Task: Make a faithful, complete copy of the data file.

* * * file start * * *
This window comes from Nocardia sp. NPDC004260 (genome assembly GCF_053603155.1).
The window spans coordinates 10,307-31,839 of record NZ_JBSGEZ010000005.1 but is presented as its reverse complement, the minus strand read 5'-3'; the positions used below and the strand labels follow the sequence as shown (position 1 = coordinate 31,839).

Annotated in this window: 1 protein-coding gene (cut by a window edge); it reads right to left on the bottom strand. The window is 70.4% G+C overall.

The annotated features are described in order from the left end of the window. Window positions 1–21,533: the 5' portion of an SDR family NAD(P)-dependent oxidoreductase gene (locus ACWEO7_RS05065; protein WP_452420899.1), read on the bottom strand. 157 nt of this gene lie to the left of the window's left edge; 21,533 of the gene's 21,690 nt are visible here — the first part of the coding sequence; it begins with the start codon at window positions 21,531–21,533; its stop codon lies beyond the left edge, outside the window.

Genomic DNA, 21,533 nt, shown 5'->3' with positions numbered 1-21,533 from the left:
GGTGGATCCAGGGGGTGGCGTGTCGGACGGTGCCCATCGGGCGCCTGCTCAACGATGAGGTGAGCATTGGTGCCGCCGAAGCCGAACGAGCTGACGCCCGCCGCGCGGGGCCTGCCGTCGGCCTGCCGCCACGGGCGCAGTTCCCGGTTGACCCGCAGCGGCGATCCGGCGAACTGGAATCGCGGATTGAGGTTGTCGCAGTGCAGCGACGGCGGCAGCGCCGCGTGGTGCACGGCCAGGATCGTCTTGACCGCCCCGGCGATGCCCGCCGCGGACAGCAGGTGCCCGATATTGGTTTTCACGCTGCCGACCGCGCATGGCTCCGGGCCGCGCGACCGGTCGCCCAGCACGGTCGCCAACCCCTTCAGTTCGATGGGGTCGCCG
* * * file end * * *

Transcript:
This window comes from Nocardia sp. NPDC004260 (genome assembly GCF_053603155.1).
The window spans coordinates 10,307-31,839 of record NZ_JBSGEZ010000005.1 but is presented as its reverse complement, the minus strand read 5'-3'; the positions used below and the strand labels follow the sequence as shown (position 1 = coordinate 31,839).

Annotated in this window: 1 protein-coding gene (cut by a window edge); it reads right to left on the bottom strand. The window is 70.4% G+C overall.

The annotated features are described in order from the left end of the window. Window positions 1–21,533: the 5' portion of an SDR family NAD(P)-dependent oxidoreductase gene (locus ACWEO7_RS05065; protein WP_452420899.1), read on the bottom strand. 157 nt of this gene lie to the left of the window's left edge; 21,533 of the gene's 21,690 nt are visible here — the first part of the coding sequence; it begins with the start codon at window positions 21,531–21,533; its stop codon lies beyond the left edge, outside the window.

Genomic DNA, 21,533 nt, shown 5'->3' with positions numbered 1-21,533 from the left:
GGTGGATCCAGGGGGTGGCGTGTCGGACGGTGCCCATCGGGCGCCTGCTCAACGATGAGGTGAGCATTGGTGCCGCCGAAGCCGAACGAGCTGACGCCCGCCGCGCGGGGCCTGCCGTCGGCCTGCCGCCACGGGCGCAGTTCCCGGTTGACCCGCAGCGGCGATCCGGCGAACTGGAATCGCGGATTGAGGTTGTCGCAGTGCAGCGACGGCGGCAGCGCCGCGTGGTGCACGGCCAGGATCGTCTTGACCGCCCCGGCGATGCCCGCCGCGGACAGCAGGTGCCCGATATTGGTTTTCACGCTGCCGACCGCGCATGGCTCCGGGCCGCGCGACCGGTCGCCCAGCACGGTCGCCAACCCCTTCAGTTCGATGGGGTCGCCG